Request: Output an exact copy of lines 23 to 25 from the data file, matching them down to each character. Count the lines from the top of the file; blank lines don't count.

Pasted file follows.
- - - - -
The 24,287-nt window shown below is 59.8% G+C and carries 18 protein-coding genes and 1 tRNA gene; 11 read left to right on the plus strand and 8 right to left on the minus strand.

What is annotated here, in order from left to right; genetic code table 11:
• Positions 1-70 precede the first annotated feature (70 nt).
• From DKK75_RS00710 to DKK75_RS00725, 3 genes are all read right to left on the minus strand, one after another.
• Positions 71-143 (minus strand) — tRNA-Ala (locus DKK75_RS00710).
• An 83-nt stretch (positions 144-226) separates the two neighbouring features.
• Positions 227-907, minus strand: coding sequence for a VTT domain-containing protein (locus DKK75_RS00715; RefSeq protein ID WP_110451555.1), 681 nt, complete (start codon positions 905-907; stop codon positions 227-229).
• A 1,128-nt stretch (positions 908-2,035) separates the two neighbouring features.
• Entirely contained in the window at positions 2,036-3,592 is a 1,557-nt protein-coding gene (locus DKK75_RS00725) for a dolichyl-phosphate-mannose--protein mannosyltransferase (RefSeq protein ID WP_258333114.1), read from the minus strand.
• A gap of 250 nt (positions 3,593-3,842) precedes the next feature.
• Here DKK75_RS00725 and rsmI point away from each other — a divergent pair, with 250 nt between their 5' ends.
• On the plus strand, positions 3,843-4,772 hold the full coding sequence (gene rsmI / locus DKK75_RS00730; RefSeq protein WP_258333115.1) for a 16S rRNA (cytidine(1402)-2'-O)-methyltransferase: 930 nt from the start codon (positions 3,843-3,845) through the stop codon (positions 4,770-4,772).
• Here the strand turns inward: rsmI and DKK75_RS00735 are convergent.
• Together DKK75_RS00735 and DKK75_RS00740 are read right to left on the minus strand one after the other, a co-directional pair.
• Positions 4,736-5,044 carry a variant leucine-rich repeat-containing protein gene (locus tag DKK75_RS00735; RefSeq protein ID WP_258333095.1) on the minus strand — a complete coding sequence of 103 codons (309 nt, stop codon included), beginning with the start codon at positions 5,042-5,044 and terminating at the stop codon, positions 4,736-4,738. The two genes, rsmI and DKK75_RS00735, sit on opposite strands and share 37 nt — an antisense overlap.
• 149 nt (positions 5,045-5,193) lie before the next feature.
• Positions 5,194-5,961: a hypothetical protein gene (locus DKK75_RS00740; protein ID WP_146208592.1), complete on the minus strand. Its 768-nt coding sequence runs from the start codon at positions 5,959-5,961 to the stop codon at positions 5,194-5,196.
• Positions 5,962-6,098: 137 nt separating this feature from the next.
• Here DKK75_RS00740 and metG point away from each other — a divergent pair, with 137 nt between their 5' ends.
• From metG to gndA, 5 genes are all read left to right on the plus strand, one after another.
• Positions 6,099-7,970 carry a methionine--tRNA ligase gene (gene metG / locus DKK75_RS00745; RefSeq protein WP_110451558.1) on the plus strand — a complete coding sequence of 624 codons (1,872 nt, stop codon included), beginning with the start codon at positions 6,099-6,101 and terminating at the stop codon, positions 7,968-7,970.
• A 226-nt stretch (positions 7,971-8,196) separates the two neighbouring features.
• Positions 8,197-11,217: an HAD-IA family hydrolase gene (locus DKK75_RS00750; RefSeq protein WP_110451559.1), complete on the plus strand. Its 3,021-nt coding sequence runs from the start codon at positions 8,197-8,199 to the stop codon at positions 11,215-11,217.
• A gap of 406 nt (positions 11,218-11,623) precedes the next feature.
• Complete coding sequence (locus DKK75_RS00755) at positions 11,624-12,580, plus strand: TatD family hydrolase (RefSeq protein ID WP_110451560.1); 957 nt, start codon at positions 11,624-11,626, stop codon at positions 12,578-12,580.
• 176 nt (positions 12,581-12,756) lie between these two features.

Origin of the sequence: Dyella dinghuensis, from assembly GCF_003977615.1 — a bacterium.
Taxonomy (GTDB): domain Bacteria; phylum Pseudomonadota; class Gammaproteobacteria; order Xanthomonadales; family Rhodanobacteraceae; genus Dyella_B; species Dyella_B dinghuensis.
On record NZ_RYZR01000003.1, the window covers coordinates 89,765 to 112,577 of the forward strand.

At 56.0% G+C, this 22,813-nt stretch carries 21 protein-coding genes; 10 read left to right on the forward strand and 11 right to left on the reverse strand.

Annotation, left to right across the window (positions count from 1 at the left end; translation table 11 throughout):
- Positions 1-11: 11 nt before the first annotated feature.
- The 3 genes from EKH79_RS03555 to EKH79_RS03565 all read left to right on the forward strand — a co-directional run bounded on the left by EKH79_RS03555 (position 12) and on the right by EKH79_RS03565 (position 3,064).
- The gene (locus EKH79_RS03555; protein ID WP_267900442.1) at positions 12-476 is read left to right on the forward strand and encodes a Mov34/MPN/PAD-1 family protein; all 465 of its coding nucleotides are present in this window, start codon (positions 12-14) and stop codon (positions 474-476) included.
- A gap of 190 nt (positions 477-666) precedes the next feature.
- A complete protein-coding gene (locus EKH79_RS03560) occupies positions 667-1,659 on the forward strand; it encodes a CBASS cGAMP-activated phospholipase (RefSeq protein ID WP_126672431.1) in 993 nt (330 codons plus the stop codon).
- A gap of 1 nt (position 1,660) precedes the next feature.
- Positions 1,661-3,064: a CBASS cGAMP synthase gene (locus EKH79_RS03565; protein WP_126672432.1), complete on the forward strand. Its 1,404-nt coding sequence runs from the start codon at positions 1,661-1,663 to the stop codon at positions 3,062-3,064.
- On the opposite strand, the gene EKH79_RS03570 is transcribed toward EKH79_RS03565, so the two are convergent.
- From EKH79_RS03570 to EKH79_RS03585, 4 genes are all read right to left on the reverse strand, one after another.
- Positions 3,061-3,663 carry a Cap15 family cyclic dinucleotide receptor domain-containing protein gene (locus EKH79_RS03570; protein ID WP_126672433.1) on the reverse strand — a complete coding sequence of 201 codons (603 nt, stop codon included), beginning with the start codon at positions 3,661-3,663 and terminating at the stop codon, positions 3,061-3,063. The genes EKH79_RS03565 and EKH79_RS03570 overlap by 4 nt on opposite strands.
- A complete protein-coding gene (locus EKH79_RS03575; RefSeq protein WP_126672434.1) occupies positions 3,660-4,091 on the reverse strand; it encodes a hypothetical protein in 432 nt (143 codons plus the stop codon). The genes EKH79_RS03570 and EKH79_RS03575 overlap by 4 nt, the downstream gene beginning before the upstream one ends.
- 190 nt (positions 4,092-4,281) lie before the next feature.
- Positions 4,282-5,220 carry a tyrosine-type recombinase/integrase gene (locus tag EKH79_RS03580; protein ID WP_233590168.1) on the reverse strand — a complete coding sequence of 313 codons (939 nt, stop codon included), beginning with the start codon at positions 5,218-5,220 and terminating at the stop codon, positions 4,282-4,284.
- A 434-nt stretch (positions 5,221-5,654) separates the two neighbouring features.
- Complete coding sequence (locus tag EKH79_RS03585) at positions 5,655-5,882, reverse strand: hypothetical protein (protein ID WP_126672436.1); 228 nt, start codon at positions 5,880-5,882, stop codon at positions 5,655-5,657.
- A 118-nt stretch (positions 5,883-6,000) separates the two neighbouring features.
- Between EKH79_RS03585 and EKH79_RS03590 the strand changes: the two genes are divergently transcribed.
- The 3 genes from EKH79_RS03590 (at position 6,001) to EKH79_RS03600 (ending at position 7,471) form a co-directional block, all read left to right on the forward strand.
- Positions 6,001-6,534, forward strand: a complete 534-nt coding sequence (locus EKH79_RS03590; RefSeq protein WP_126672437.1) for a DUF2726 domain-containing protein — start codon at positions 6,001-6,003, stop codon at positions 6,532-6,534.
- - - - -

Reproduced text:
• Positions 8,197-11,217: an HAD-IA family hydrolase gene (locus DKK75_RS00750; RefSeq protein WP_110451559.1), complete on the plus strand. Its 3,021-nt coding sequence runs from the start codon at positions 8,197-8,199 to the stop codon at positions 11,215-11,217.
• A gap of 406 nt (positions 11,218-11,623) precedes the next feature.
• Complete coding sequence (locus DKK75_RS00755) at positions 11,624-12,580, plus strand: TatD family hydrolase (RefSeq protein ID WP_110451560.1); 957 nt, start codon at positions 11,624-11,626, stop codon at positions 12,578-12,580.